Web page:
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Students can vote, register at on-campus polling places in today’s election

April 2, 2018
Photo: Register here sign

UW students get registered to vote and cast early absentee ballots in the 2016 presidential election at the Student Activities Center. Photo: Bryce Richter

On-campus voting places are open for the election today, and resources will be available for students to register to vote.

Polls will be open from 7 a.m. to 8 p.m. On-campus polling places include Memorial Union, the Red Gym, Memorial Library and Eagle Heights Community Center. To find out where to vote, go to

At stake in the election are a Wisconsin Supreme Court justice seat and a referendum to eliminate the state treasurer’s office. Also up are other judicial, educational and municipal offices. To see what’s on your ballot, go to

Voter information for students is available at You can register to vote at your polling station on Election Day.

Acceptable forms of identification to vote include a valid Wisconsin driver’s license, Wisconsin state ID, U.S. passport, U.S. Uniformed Services card, Veterans Affairs ID, tribal ID or Certificate of Naturalization.

If you’re a student who needs a voter ID card, they’re available at the Wiscard office at Union South and another site at Gordon Dining and Event Center, which both will remain open from 7 a.m. until 8 p.m. on Tuesday.

To vote using this ID a student will need to present the card along with the voter enrollment verification letter available in the Student Center. This letter can be printed off or presented to the poll worker on an electronic device. The letter can also be used as proof of residence when registering to vote. The student will need to have their current mailing address entered in the Student Center.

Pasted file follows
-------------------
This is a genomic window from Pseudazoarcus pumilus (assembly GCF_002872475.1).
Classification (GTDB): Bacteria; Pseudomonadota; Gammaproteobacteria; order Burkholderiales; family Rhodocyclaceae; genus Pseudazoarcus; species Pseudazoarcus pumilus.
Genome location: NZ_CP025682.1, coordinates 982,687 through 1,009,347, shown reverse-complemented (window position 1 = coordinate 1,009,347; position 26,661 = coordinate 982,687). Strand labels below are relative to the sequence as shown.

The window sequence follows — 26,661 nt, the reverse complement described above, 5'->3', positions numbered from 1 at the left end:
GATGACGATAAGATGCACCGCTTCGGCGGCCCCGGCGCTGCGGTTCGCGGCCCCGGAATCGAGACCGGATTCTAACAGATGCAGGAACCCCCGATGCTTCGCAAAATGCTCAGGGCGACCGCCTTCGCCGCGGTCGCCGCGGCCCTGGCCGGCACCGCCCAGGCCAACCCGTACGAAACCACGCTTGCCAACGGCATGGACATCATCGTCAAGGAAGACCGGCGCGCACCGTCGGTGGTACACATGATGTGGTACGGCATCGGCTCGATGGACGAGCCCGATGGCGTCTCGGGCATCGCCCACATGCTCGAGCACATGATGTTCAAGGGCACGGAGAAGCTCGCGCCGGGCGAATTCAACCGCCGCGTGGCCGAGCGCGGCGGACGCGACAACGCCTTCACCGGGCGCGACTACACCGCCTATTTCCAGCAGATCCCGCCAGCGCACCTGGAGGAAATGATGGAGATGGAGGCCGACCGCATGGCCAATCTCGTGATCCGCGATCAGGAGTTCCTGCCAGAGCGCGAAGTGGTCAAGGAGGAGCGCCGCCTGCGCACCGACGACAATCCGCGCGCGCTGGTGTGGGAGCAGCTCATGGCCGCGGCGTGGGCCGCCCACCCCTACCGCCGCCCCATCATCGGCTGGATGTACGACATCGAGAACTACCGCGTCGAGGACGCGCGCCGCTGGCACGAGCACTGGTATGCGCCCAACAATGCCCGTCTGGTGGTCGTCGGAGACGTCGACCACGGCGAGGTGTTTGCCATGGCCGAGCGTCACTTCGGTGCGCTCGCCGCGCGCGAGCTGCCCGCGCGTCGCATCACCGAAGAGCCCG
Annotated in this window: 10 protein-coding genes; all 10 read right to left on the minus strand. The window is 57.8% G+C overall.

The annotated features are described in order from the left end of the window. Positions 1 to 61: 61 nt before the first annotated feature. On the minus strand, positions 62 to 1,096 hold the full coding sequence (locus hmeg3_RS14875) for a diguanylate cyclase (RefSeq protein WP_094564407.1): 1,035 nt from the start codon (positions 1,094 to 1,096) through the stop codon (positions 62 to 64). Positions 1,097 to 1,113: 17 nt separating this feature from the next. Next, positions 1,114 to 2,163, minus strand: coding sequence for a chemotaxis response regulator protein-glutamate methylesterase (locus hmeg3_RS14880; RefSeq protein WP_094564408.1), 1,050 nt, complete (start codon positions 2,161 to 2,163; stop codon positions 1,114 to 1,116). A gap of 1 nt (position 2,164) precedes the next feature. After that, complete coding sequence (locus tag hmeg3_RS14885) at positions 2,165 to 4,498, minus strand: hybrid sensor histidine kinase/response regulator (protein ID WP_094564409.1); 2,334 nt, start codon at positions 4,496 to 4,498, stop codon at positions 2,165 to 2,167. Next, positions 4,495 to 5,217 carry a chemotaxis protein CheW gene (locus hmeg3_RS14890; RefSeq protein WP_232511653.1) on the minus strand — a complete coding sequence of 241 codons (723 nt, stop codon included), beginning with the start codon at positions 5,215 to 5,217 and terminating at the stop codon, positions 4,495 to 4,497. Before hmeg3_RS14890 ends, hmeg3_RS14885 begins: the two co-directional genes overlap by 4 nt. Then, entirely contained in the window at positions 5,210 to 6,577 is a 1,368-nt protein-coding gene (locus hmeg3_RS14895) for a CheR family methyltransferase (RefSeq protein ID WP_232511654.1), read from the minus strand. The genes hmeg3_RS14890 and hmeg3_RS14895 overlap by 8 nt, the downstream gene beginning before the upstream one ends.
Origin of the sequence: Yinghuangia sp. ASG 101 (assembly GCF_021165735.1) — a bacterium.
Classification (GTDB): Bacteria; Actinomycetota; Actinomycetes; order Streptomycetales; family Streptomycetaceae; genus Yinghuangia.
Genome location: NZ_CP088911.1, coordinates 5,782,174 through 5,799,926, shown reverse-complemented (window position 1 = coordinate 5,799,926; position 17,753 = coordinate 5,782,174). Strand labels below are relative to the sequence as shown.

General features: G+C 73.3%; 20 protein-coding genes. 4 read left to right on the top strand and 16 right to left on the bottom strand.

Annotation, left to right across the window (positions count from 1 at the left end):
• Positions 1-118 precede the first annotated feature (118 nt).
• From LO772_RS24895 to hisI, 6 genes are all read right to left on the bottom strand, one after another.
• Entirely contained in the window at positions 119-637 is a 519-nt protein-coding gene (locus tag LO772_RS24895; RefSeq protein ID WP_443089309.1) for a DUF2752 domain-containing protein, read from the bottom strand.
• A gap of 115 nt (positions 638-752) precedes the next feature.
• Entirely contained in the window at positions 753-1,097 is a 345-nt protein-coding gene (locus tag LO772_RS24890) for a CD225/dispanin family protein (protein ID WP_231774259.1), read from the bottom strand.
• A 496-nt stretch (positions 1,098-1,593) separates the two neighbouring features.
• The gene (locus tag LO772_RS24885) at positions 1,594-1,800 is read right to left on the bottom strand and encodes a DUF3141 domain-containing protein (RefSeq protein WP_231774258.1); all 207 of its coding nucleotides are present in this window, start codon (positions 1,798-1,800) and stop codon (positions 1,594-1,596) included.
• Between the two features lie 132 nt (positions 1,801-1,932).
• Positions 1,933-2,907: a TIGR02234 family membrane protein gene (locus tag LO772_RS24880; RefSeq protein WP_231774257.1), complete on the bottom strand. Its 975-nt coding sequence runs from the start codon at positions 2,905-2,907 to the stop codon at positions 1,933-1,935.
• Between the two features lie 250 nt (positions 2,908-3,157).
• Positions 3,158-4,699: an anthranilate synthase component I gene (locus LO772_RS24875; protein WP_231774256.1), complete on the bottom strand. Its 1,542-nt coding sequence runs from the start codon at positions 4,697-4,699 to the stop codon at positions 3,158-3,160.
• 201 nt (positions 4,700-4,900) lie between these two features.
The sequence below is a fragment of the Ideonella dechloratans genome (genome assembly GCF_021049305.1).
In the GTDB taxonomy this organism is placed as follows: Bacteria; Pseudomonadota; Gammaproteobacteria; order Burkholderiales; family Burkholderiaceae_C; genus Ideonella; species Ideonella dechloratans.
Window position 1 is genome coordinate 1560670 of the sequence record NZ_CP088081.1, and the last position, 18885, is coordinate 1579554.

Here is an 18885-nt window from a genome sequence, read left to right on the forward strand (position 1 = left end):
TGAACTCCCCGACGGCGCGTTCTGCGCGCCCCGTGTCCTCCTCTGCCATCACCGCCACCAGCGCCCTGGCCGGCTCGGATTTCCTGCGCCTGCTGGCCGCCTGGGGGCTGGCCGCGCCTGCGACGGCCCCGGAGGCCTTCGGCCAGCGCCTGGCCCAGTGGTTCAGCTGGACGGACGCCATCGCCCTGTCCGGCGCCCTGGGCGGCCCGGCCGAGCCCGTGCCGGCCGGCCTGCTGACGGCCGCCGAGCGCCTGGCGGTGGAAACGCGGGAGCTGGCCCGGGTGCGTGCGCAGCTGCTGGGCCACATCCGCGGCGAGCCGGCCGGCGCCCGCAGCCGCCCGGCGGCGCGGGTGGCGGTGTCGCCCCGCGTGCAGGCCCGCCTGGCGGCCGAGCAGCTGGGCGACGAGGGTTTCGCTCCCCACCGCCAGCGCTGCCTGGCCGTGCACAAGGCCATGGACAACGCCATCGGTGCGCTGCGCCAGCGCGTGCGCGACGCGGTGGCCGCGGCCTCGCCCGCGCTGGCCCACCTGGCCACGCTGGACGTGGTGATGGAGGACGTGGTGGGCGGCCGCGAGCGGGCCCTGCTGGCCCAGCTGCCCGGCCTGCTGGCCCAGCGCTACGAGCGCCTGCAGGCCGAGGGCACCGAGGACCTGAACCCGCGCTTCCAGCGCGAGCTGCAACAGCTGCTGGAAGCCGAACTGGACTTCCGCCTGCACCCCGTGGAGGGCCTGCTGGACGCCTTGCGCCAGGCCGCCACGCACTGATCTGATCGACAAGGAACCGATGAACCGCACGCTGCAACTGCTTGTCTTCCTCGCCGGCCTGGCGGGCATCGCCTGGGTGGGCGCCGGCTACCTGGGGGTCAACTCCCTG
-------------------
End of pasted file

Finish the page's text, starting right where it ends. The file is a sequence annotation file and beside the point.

UW-Madison is competing in the Big Ten Voting Challenge, a nonpartisan effort that aims to mobilize registration and turnout efforts at all 14 Big Ten universities. Trophies will go to the universities with the highest voter turnout and the most improved turnout in the November election.

“One of the most important values we teach at our universities is the importance of civic engagement. Voting in elections gives our students a voice in the democratic process and in the decisions that affect local, state, and national issues,” the participating chancellors and presidents wrote in an announcement of the Big Ten Voting Challenge.

UW-Madison has a strong record of successful student participation in elections thanks to partnerships between Associated Students of Madison, the Division of Student Life, the Morgridge Center for Public Service, University Housing, the Wisconsin Union and elections officials in the city of Madison and Dane County.